by Johann Hari
Across the world, more and more people are asking: Why is marijuana banned? Why are people still sent to prison for using or selling it?
Most of us assume it’s because someone, somewhere sat down with the scientific evidence, and figured out that cannabis is more harmful than other drugs we use all the time — like alcohol and cigarettes.
Somebody worked it all out, in our best interest.
But when I started to go through the official archives — researching my bookChasing The Scream: The First and Last Days of the War on Drugs — to find out why cannabis was banned back in the 1930s, I discovered that’s not what happened.
Not at all.
In 1929, a man called Harry Anslinger was put in charge of the Department of Prohibition in Washington, D.C. But alcohol prohibition had been a disaster. Gangsters had taken over whole neighborhoods. Alcohol — controlled by criminals — had become even more poisonous.
So alcohol prohibition finally ended — and Harry Anslinger was afraid. He found himself in charge of a huge government department, with nothing for it to do. Up until then, he had said that cannabis was not a problem. It doesn’t harm people, he explained, and “there is no more absurd fallacy” than the idea it makes people violent.
Harry J. Anslinger, commissioner of the Treasury Department’s Federal Bureau of Narcotics, poses for a photo on September 24, 1930. (AP Photo)
But then — suddenly, when his department needed a new purpose — he announced he had changed his mind.
He explained to the public what would happen if you smoked cannabis.
First, you will fall into “a delirious rage.” Then you will be gripped by “dreams… of an erotic character.” Then you will “lose the power of connected thought.” Finally, you will reach the inevitable end-point: “Insanity.”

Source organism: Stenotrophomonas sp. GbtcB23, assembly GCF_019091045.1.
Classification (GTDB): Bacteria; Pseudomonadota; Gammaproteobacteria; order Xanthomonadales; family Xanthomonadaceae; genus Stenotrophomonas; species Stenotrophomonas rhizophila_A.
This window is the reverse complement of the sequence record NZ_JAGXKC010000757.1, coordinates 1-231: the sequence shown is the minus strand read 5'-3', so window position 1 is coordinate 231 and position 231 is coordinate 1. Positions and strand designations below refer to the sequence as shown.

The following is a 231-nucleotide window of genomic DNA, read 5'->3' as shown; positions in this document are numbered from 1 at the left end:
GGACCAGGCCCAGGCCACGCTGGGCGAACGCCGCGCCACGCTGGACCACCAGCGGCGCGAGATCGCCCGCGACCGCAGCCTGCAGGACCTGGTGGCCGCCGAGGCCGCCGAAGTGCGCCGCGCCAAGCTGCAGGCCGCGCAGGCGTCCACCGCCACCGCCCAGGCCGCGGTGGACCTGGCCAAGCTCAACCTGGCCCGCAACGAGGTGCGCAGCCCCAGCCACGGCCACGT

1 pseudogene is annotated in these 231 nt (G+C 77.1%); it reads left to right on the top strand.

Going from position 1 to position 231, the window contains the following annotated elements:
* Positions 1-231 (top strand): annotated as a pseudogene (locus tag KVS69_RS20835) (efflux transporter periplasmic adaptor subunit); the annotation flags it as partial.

Marijuana turns man into a “wild beast.” If marijuana bumped into Frankenstein’s monster on the stairs, Anslinger warned, the monster would drop dead of fright.
Harry Anslinger became obsessed with one case in particular. In Florida, a boy called Victor Licata hacked his family to death with an axe. Anslinger explained to America: This is what will happen when you smoke “the demon weed.” The case became notorious. The parents of the U.S. were terrified.
What evidence did Harry Anslinger have? It turns out at this time he wrote to the 30 leading scientists on this subject, asking if cannabis was dangerous, and if there should be a ban.
Twenty-nine wrote back and said no.
Anslinger picked out the one scientist who said yes, and presented him to the world. The press — obsessed with Victor Licata’s axe — cheered them on.